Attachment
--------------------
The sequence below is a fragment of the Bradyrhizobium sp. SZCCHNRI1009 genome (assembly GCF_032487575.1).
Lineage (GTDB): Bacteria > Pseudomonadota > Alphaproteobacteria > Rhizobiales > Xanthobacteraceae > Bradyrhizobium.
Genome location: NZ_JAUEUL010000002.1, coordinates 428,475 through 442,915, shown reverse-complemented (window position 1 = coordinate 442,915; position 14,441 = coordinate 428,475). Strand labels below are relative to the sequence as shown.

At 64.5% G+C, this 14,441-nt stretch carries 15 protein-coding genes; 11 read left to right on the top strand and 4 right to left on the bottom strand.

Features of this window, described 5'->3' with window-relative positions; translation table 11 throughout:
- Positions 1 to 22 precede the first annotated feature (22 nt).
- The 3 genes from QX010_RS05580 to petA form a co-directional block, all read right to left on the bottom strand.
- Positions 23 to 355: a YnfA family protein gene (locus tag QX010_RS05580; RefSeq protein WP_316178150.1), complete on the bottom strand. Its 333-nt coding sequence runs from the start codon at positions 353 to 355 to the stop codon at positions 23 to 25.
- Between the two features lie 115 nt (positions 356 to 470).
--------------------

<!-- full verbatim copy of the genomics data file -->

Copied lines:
The sequence below is a fragment of the Bradyrhizobium sp. SZCCHNRI1009 genome (assembly GCF_032487575.1).
Lineage (GTDB): Bacteria > Pseudomonadota > Alphaproteobacteria > Rhizobiales > Xanthobacteraceae > Bradyrhizobium.
Genome location: NZ_JAUEUL010000002.1, coordinates 428,475 through 442,915, shown reverse-complemented (window position 1 = coordinate 442,915; position 14,441 = coordinate 428,475). Strand labels below are relative to the sequence as shown.

At 64.5% G+C, this 14,441-nt stretch carries 15 protein-coding genes; 11 read left to right on the top strand and 4 right to left on the bottom strand.

Features of this window, described 5'->3' with window-relative positions; translation table 11 throughout:
- Positions 1 to 22 precede the first annotated feature (22 nt).
- The 3 genes from QX010_RS05580 to petA form a co-directional block, all read right to left on the bottom strand.
- Positions 23 to 355: a YnfA family protein gene (locus tag QX010_RS05580; RefSeq protein WP_316178150.1), complete on the bottom strand. Its 333-nt coding sequence runs from the start codon at positions 353 to 355 to the stop codon at positions 23 to 25.
- Between the two features lie 115 nt (positions 356 to 470).